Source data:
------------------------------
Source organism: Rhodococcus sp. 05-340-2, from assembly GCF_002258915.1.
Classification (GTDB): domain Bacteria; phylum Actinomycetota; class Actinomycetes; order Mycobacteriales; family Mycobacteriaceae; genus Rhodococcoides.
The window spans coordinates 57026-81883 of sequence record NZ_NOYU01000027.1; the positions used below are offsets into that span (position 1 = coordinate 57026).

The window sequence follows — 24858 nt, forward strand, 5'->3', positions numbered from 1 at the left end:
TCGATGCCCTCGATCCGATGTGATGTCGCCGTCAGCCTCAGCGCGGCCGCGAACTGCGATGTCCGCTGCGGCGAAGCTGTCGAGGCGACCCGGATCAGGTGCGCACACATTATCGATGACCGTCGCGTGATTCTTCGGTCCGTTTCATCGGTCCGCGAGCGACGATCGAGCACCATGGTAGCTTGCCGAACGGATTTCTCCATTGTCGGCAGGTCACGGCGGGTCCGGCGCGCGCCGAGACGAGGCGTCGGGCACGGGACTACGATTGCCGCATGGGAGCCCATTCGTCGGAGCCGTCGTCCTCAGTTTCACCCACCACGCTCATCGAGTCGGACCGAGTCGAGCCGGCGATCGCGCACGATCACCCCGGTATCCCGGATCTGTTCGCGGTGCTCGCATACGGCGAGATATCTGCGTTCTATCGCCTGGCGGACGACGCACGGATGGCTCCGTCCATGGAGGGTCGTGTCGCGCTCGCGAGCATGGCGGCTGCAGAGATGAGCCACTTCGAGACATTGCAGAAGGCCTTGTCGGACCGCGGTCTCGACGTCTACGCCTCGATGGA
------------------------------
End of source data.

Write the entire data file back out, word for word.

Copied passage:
Source organism: Rhodococcus sp. 05-340-2, from assembly GCF_002258915.1.
Classification (GTDB): domain Bacteria; phylum Actinomycetota; class Actinomycetes; order Mycobacteriales; family Mycobacteriaceae; genus Rhodococcoides.
The window spans coordinates 57026-81883 of sequence record NZ_NOYU01000027.1; the positions used below are offsets into that span (position 1 = coordinate 57026).

The window sequence follows — 24858 nt, forward strand, 5'->3', positions numbered from 1 at the left end:
TCGATGCCCTCGATCCGATGTGATGTCGCCGTCAGCCTCAGCGCGGCCGCGAACTGCGATGTCCGCTGCGGCGAAGCTGTCGAGGCGACCCGGATCAGGTGCGCACACATTATCGATGACCGTCGCGTGATTCTTCGGTCCGTTTCATCGGTCCGCGAGCGACGATCGAGCACCATGGTAGCTTGCCGAACGGATTTCTCCATTGTCGGCAGGTCACGGCGGGTCCGGCGCGCGCCGAGACGAGGCGTCGGGCACGGGACTACGATTGCCGCATGGGAGCCCATTCGTCGGAGCCGTCGTCCTCAGTTTCACCCACCACGCTCATCGAGTCGGACCGAGTCGAGCCGGCGATCGCGCACGATCACCCCGGTATCCCGGATCTGTTCGCGGTGCTCGCATACGGCGAGATATCTGCGTTCTATCGCCTGGCGGACGACGCACGGATGGCTCCGTCCATGGAGGGTCGTGTCGCGCTCGCGAGCATGGCGGCTGCAGAGATGAGCCACTTCGAGACATTGCAGAAGGCCTTGTCGGACCGCGGTCTCGACGTCTACGCCTCGATGGA